340 DAMP INDOOR SPACES AND HEALTH where she focused on health-workforce issues, access to care for vulnerable populations, managed care, and public-health issues. Dr. Martinez is a former assistant director for health financing and policy with the U.S. General Accounting Office, where she led evaluations and policy analysis in national and public health issues. David A. Butler, PhD, is a senior program officer in the Institute of Medi- cine (IOM) Board on Health Promotion and Disease Prevention. He re- ceived his BS and MS in engineering from the University of Rochester and PhD in public-policy analysis from Carnegie-Mellon University. Before join- ing IOM, Dr. Butler served as an analyst for the U.S. Congress Office of Technology Assessment and was a research associate in the Department of Environmental Health at the Harvard School of Public Health. He has directed several IOM studies on environmental-health and risk-assessment topics, resulting in the reports Veterans and Agent Orange: Update 1998; Veterans and Agent Orange: Update 2000; Clearing the Air: Asthma and Indoor Air Exposures; and Escherichia coli O157:H7 in Ground Beef: Review of a Risk Assessment. Jennifer A. Cohen is a research associate in the Institute of Medicine (IOM) Board on Health Promotion and Disease Prevention. She received her un- dergraduate degree in art history from the University of Maryland. She has also been involved with the IOM committees that produced Clearing the Air: Asthma and Indoor Air Exposures; Escherichia coli O157:H7 in Ground Beef: Review of a Risk Assessment; Organ Procurement and Trans- plantation; Veterans and Agent Orange: Herbicide/Dioxin Exposure and Type 2 Diabetes; Veterans and Agent Orange: Update 2000; Veterans and Agent Orange: Herbicide/Dioxin Exposure and Acute Myelogenous Leu- kemia in the Children of Vietnam Veterans; Veterans and Agent Orange: Update 2002; Characterizing Exposure of Veterans to Agent Orange and Other Herbicides Used in Vietnam: Final Report; and Veterans and Agent Orange: Length of Presumptive Period for Association Between Exposure and Respiratory Cancer. Joe A. Esparza is a senior project assistant in the Institute of Medicine (IOM) Board on Health Promotion and Disease Prevention. He attended Columbia University, where he studied biochemistry. Before joining IOM, he worked with the Board on Agriculture and Natural Resources (BANR) of the National Research Council. While with BANR, he was involved with the committees that produced Frontiers in Agricultural Research: Food, Health, Environment, and Communities; Nutrient Requirements of Dogs and Cats; and Air Emissions from Animal Feeding Operations: Current Knowledge, Future Needs. At IOM, he has assisted on the reports Veterans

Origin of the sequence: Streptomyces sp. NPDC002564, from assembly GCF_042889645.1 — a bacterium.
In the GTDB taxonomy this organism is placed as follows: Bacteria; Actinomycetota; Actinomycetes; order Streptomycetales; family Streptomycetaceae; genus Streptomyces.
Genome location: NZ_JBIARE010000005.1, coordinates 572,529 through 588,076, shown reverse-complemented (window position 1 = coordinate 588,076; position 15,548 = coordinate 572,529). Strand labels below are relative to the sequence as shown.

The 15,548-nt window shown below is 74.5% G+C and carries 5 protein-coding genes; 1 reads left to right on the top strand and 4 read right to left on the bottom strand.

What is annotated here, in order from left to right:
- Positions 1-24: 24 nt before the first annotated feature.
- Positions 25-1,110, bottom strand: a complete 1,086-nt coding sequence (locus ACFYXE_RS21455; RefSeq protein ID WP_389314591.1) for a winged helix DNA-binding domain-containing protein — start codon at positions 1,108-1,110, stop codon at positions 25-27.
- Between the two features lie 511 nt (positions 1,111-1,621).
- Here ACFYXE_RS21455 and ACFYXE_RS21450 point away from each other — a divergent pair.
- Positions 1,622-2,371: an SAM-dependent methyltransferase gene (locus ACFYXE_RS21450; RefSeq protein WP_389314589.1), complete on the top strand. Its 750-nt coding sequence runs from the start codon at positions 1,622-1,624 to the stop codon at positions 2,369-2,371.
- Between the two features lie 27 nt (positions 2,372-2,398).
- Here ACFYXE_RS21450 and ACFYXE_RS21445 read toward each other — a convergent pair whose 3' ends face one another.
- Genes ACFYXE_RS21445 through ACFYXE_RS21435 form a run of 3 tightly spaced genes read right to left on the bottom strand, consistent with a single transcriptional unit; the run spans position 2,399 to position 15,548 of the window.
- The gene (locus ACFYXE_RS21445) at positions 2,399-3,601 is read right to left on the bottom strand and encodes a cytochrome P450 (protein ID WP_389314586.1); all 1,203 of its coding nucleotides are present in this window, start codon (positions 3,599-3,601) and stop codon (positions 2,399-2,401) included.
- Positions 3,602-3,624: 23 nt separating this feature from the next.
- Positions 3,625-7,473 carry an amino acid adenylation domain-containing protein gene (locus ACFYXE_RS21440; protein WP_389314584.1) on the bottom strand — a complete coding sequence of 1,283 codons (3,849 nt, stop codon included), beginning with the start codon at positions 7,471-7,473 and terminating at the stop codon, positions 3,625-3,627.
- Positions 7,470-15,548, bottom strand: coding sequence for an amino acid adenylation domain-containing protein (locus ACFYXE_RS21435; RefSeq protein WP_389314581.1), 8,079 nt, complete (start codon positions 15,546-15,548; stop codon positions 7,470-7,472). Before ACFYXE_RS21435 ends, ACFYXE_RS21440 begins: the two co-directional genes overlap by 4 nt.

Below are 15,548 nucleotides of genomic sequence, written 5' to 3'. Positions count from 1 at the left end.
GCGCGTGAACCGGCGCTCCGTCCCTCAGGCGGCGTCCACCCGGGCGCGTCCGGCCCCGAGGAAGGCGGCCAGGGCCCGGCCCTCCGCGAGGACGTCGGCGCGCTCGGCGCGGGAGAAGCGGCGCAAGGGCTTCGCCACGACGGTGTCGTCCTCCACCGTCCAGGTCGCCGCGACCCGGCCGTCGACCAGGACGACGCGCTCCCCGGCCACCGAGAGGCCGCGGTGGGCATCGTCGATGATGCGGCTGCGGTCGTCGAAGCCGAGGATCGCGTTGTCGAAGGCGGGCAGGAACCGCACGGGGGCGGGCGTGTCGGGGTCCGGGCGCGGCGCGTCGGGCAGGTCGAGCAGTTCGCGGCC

APPENDIX B 341 and Agent Orange: Update 2002; Medicolegal Death Investigation System: Workshop Summary; Learning From SARS: Preparing for the Next Disease Outbreak (Workshop Summary); Characterizing Exposure of Veterans to Agent Orange and Other Herbicides Used in Vietnam: Final Report; and Veterans and Agent Orange: Length of Presumptive Period for Association Between Exposure and Respiratory Cancer. Elizabeth J. Albrigo was a project assistant in the Institute of Medicine (IOM) Board on Health Promotion and Disease Prevention. She received her undergraduate degree in psychology from the Virginia Polytechnic In- stitute and State University. She is involved with the IOM Committee on Damp Indoor Spaces and Health. She also helped to facilitate the produc- tion of the reports Veterans and Agent Orange: Update 2002; Veterans and Agent Orange: Herbicide/Dioxin Exposure and Acute Myelogenous Leuke- mia in the Children of Vietnam Veterans; and Escherichia coli O157:H7 in Ground Beef: Review of a Risk Assessment.